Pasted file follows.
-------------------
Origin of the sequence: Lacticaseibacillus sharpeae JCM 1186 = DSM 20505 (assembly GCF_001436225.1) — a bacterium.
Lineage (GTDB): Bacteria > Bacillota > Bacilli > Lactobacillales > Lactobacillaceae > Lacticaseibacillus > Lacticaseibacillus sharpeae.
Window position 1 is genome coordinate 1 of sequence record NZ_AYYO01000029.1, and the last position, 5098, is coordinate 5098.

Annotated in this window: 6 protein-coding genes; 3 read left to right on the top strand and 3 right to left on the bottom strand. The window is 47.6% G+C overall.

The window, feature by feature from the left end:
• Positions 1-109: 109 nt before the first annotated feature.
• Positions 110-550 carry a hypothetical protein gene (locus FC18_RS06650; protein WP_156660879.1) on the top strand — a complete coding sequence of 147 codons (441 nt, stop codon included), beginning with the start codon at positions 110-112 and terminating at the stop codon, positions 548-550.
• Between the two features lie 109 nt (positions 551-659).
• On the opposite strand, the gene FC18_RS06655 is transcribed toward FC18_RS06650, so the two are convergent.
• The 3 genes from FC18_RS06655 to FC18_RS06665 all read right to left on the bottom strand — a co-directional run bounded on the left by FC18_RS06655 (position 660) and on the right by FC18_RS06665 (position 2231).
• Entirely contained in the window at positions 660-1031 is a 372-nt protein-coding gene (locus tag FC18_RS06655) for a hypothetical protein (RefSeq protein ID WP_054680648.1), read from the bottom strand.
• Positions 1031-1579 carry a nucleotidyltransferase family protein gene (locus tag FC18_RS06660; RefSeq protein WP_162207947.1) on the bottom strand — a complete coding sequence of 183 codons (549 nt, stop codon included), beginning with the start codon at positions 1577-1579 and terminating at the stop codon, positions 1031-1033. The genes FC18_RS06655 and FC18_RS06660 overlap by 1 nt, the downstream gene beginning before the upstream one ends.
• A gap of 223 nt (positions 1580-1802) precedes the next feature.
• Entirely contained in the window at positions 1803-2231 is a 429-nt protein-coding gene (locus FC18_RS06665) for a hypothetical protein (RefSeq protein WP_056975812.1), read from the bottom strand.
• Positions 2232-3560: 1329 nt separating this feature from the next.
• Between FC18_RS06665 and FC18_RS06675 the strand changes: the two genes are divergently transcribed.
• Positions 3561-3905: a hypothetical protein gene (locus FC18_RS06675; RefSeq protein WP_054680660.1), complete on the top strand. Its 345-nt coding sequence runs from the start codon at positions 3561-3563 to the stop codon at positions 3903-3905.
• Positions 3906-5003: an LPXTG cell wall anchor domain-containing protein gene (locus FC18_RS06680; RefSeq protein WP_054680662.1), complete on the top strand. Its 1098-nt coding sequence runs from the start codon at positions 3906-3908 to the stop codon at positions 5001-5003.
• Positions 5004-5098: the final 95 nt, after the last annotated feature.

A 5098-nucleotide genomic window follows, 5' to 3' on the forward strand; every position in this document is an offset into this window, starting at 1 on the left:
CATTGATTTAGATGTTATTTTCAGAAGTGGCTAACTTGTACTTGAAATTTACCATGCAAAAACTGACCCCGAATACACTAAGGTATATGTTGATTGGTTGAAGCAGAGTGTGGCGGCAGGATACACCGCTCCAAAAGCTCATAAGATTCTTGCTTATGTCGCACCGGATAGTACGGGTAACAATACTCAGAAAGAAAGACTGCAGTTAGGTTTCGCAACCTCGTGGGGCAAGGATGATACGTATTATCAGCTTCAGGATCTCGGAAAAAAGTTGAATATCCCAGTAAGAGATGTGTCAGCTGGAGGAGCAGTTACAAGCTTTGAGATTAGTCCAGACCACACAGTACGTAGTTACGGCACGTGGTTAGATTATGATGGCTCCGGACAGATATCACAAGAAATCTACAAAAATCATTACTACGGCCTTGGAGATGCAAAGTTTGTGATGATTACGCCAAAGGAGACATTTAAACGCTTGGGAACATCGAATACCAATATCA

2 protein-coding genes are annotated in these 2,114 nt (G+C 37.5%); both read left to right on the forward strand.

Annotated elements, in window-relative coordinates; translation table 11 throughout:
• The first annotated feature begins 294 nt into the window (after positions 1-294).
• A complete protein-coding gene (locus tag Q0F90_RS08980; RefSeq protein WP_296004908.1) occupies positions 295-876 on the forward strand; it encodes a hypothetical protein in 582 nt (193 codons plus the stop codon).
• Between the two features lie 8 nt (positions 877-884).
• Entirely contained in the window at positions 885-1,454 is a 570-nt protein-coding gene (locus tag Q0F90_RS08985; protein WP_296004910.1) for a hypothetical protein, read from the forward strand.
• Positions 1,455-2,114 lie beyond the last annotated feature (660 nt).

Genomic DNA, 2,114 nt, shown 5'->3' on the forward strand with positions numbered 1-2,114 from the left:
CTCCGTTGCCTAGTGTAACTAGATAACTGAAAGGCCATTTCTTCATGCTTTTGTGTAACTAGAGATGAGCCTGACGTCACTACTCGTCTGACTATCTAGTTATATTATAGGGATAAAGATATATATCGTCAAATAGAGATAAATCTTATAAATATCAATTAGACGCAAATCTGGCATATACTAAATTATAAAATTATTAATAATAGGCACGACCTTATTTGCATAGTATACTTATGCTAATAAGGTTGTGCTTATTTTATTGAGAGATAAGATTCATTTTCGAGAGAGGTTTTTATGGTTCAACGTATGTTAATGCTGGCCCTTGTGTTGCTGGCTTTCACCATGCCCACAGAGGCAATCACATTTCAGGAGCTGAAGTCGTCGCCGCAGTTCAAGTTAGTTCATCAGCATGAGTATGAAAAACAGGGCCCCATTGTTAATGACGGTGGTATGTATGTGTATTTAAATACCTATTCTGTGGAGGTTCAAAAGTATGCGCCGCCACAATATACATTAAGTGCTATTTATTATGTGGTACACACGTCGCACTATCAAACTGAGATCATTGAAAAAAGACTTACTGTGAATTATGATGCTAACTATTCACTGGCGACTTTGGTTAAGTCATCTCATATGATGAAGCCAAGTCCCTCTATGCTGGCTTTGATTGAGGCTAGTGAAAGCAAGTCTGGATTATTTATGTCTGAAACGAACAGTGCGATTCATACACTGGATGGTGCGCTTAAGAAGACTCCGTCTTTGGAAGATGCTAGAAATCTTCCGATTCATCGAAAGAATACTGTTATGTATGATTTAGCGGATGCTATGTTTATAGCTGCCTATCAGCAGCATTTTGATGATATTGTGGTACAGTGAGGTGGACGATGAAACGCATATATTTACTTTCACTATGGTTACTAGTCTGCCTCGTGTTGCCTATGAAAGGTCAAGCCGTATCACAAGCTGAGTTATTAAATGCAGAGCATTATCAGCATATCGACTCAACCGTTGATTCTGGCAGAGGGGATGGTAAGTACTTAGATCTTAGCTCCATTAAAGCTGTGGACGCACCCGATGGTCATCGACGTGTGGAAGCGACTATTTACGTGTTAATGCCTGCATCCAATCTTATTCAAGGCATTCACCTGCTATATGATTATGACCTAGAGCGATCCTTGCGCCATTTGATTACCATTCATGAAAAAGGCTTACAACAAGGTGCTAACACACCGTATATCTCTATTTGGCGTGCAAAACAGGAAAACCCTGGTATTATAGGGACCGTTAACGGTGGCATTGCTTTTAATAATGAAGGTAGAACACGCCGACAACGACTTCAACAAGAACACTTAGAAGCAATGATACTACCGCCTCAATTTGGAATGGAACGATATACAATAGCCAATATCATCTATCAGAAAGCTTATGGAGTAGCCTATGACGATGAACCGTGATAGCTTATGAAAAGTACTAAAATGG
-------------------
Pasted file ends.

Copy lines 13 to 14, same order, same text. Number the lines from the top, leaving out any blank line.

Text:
• A gap of 223 nt (positions 1580-1802) precedes the next feature.
• Entirely contained in the window at positions 1803-2231 is a 429-nt protein-coding gene (locus FC18_RS06665) for a hypothetical protein (RefSeq protein WP_056975812.1), read from the bottom strand.